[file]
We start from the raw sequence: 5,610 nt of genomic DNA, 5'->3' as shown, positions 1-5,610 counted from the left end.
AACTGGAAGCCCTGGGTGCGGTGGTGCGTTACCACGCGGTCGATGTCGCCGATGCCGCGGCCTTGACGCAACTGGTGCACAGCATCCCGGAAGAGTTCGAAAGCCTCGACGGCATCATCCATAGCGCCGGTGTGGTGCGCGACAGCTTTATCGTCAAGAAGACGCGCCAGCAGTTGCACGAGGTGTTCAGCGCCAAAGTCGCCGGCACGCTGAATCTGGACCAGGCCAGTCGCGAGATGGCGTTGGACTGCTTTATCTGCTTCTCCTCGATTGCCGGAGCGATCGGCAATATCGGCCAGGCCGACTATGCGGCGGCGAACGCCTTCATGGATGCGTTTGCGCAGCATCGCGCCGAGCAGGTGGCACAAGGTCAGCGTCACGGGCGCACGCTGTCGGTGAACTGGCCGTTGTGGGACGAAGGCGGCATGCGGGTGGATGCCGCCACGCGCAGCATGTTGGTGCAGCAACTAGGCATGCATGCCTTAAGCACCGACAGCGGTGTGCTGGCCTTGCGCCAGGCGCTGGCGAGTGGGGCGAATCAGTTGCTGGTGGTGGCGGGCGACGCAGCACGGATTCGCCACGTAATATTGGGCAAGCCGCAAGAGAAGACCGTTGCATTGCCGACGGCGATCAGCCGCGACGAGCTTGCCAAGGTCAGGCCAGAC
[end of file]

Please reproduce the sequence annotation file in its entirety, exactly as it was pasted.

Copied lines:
We start from the raw sequence: 5,610 nt of genomic DNA, 5'->3' as shown, positions 1-5,610 counted from the left end.
AACTGGAAGCCCTGGGTGCGGTGGTGCGTTACCACGCGGTCGATGTCGCCGATGCCGCGGCCTTGACGCAACTGGTGCACAGCATCCCGGAAGAGTTCGAAAGCCTCGACGGCATCATCCATAGCGCCGGTGTGGTGCGCGACAGCTTTATCGTCAAGAAGACGCGCCAGCAGTTGCACGAGGTGTTCAGCGCCAAAGTCGCCGGCACGCTGAATCTGGACCAGGCCAGTCGCGAGATGGCGTTGGACTGCTTTATCTGCTTCTCCTCGATTGCCGGAGCGATCGGCAATATCGGCCAGGCCGACTATGCGGCGGCGAACGCCTTCATGGATGCGTTTGCGCAGCATCGCGCCGAGCAGGTGGCACAAGGTCAGCGTCACGGGCGCACGCTGTCGGTGAACTGGCCGTTGTGGGACGAAGGCGGCATGCGGGTGGATGCCGCCACGCGCAGCATGTTGGTGCAGCAACTAGGCATGCATGCCTTAAGCACCGACAGCGGTGTGCTGGCCTTGCGCCAGGCGCTGGCGAGTGGGGCGAATCAGTTGCTGGTGGTGGCGGGCGACGCAGCACGGATTCGCCACGTAATATTGGGCAAGCCGCAAGAGAAGACCGTTGCATTGCCGACGGCGATCAGCCGCGACGAGCTTGCCAAGGTCAGGCCAGAC